Mercy is an action that we live. Mercy is a weightier matter of the Torah of God. When we come to mercy we have reached the true depths of God’s torah. There is heaviness when it comes to mercy.  On at least two occasions James’s brother scolded those who thought they had mastered the depth of God’s Word with the words,

We see just how “weighty” mercy is in the rest of James radical text. It reads,

“Go learn what this means, ‘I desire mercy, not sacrifice” (Mt 9.13)

If you had known what this means, ‘I desire mercy and not sacrifice,’ you would have not condemned the guiltless” (Mt 12.7)

The reason that mercy is the heaviness of the Torah, the reason that mercy is the weighty part of the Torah, is because the whole point of the Torah is mercy! Not condemnation. Hosea (6.6) understood this.  Jesus understood this. James, as Jesus said to do, learned it.

“Mercy TRIUMPHS over judgment.

James makes this statement based on the character of God, not nature of humanity. Nothing in Paul is more radical than this. Over and over in the Hebrew Bible, the Creator God subverts the adage of “you reap what you sow!” Our self-inflicted death is not the end of the story. MERCY triumphs over judgment. Each word merits prayerful meditation.


No one understood the existential need for mercy instead of judgment more than James, the brother of Jesus. James grew up in the same home as Jesus. He rubbed shoulders with Jesus, ate with Jesus, played with Jesus … and he did not believe in Jesus. The Gospel of John records explicitly that Jesus’s immediate family did not believe in him.  His brothers, perhaps with a nod to the Joseph story in Genesis, even mock Jesus. The brothers (must include James) mock Jesus, telling him he needs to be at the Festival of Booths so he could display his works, “for anyone who wants to be well known does not act in secret” (John 7.4). Then the Gospel writer declares forthrightly, “For even his brothers did not believe in him” (John 7.5).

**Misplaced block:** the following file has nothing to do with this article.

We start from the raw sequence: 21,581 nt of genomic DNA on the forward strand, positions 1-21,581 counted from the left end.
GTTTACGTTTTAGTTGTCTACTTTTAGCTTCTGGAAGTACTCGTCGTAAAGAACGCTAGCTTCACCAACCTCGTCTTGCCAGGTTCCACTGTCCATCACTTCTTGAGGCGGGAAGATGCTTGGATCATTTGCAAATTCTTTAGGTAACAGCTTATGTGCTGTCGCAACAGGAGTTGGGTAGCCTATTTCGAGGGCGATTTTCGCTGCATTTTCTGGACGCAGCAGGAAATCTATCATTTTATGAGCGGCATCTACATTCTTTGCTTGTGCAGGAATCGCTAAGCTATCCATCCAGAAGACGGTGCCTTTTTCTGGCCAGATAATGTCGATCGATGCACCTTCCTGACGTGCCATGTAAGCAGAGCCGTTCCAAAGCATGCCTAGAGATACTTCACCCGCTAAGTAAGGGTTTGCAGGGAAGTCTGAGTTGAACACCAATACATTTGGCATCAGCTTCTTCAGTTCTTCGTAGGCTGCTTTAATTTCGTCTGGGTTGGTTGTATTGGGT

James needed mercy. He received it!

We have received mercy. We have received everything. We practice mercy because we receive mercy.

James, it seems to me, is making a statement regarding how we treat one another. In the context we are ALL transgressors (2.8-12). How do we treat OTHER transgressors? Does it reflect how God has treated us who are also transgressors? So James states,

So speak and ACT as those who are to be judged by the law of liberty” (2.12)

What law is that? LOVE YOUR NEIGHBOR (James cites the Torah of God in Leviticus 19.18 referring to it in 2.8 and 1.25). If we speak and act according to this law then we will be MERCIFUL.

Do we believe James 2.13? If we did then how we often treat people both Christians and non-Christians would change drastically.

Mercy Triumphs Over Judgment.

One Response to “Dishing Out Mercy: A Most Radical Text, Do We Live it?”

  1. Dwight Says:

    I am doing a class on James and this was going to be one of my “work” verses. Mercy is produced from faith in a God who was merciful to us. Mercy not only rolls down hill, but up hill as well. God recognizes those that have His character in their heart.